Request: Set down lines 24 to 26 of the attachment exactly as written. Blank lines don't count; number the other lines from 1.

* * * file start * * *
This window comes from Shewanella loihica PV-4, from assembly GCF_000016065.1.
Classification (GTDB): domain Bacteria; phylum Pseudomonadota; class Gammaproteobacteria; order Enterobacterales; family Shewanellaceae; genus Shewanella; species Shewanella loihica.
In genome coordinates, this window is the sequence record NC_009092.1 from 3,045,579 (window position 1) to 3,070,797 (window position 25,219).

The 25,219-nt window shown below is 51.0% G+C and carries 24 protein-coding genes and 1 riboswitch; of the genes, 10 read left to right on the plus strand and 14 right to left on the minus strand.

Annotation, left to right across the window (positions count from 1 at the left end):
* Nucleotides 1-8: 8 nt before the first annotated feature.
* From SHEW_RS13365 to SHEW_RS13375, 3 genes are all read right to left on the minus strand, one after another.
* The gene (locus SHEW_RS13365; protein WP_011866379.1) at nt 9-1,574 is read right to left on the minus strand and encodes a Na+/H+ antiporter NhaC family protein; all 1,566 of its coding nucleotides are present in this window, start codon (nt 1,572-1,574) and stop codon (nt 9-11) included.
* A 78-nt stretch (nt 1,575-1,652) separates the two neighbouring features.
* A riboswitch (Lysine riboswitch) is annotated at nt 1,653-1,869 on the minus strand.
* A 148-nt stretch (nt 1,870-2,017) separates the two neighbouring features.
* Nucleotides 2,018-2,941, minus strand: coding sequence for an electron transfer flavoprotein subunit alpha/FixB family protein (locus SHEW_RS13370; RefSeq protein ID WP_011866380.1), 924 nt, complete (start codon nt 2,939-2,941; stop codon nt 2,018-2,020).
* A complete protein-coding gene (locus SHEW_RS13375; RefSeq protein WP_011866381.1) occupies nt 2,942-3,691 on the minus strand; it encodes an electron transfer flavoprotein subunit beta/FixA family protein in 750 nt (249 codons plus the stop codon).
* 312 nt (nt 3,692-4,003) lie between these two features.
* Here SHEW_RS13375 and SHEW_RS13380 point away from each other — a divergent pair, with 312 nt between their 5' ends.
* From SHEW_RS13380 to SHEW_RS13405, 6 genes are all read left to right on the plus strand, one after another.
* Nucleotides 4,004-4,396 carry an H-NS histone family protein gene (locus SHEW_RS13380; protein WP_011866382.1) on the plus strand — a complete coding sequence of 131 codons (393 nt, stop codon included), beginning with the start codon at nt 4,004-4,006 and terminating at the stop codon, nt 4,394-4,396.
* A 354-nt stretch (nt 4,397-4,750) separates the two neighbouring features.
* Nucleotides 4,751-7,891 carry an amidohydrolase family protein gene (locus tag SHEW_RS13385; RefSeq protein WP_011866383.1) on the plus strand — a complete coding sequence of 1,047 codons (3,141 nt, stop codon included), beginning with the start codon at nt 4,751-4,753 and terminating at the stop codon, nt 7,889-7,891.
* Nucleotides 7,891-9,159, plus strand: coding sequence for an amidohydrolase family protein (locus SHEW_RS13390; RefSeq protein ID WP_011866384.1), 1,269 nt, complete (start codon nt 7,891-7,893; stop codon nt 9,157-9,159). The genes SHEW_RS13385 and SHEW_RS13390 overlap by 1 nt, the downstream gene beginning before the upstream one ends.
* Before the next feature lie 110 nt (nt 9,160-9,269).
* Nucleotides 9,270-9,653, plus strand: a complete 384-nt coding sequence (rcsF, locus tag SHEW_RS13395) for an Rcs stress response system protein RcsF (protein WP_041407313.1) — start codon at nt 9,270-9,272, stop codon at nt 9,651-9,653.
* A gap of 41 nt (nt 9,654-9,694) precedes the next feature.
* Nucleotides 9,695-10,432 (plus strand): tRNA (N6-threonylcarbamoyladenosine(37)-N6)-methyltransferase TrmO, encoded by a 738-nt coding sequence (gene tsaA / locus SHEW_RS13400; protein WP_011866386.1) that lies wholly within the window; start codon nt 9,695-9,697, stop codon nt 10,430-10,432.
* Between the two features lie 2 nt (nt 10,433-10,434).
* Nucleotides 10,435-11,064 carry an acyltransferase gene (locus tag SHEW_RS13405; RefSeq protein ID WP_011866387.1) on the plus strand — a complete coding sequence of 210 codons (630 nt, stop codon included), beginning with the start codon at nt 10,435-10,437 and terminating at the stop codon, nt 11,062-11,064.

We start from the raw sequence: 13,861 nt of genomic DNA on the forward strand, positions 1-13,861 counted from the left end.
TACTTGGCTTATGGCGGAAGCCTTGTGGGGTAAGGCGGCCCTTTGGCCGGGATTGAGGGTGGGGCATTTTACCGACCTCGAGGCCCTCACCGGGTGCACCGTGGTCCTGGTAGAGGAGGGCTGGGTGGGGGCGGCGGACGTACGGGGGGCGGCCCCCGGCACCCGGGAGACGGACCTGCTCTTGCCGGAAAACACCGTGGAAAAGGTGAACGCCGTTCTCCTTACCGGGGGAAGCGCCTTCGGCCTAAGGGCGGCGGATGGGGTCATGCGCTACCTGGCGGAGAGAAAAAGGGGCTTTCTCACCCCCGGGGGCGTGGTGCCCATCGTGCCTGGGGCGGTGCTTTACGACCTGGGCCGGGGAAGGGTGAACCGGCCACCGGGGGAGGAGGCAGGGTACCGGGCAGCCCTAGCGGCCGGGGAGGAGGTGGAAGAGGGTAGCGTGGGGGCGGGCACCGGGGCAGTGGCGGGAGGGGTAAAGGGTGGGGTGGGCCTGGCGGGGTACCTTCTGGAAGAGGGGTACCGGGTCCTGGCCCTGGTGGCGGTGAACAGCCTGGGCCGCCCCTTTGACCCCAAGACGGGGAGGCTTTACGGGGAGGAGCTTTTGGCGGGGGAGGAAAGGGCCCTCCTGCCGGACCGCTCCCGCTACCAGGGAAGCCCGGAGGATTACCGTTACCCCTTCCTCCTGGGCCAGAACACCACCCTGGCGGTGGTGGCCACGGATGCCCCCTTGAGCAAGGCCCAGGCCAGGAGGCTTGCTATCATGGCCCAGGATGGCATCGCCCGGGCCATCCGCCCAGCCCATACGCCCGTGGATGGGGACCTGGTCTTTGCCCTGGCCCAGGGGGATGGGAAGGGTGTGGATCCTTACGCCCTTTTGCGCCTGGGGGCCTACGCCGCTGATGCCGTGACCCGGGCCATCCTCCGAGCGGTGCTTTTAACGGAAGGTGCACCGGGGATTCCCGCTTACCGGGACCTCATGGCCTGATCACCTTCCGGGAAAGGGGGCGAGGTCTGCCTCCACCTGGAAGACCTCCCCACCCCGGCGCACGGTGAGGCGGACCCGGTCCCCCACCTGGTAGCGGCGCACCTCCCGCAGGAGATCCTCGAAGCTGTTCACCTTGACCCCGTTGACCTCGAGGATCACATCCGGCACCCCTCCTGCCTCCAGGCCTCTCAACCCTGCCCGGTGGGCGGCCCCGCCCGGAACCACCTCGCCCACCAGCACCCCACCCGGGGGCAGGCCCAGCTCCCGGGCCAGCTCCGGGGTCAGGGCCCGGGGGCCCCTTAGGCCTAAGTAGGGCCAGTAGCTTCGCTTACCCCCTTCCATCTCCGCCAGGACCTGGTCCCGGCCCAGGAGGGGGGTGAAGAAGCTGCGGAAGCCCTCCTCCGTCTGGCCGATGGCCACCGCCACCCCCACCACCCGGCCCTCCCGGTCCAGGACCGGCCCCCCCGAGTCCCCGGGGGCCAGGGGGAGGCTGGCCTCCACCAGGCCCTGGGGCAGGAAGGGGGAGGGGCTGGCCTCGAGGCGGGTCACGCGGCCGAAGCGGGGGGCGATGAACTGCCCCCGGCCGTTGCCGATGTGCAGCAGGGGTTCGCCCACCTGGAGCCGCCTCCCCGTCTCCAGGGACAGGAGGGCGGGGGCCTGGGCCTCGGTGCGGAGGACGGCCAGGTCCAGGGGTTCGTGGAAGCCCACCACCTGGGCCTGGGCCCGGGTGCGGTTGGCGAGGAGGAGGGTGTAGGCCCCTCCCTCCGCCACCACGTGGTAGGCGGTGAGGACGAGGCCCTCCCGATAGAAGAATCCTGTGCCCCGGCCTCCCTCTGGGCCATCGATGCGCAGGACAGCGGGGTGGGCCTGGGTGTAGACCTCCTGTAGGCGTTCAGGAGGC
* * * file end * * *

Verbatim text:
* Nucleotides 9,695-10,432 (plus strand): tRNA (N6-threonylcarbamoyladenosine(37)-N6)-methyltransferase TrmO, encoded by a 738-nt coding sequence (gene tsaA / locus SHEW_RS13400; protein WP_011866386.1) that lies wholly within the window; start codon nt 9,695-9,697, stop codon nt 10,430-10,432.
* Between the two features lie 2 nt (nt 10,433-10,434).
* Nucleotides 10,435-11,064 carry an acyltransferase gene (locus tag SHEW_RS13405; RefSeq protein ID WP_011866387.1) on the plus strand — a complete coding sequence of 210 codons (630 nt, stop codon included), beginning with the start codon at nt 10,435-10,437 and terminating at the stop codon, nt 11,062-11,064.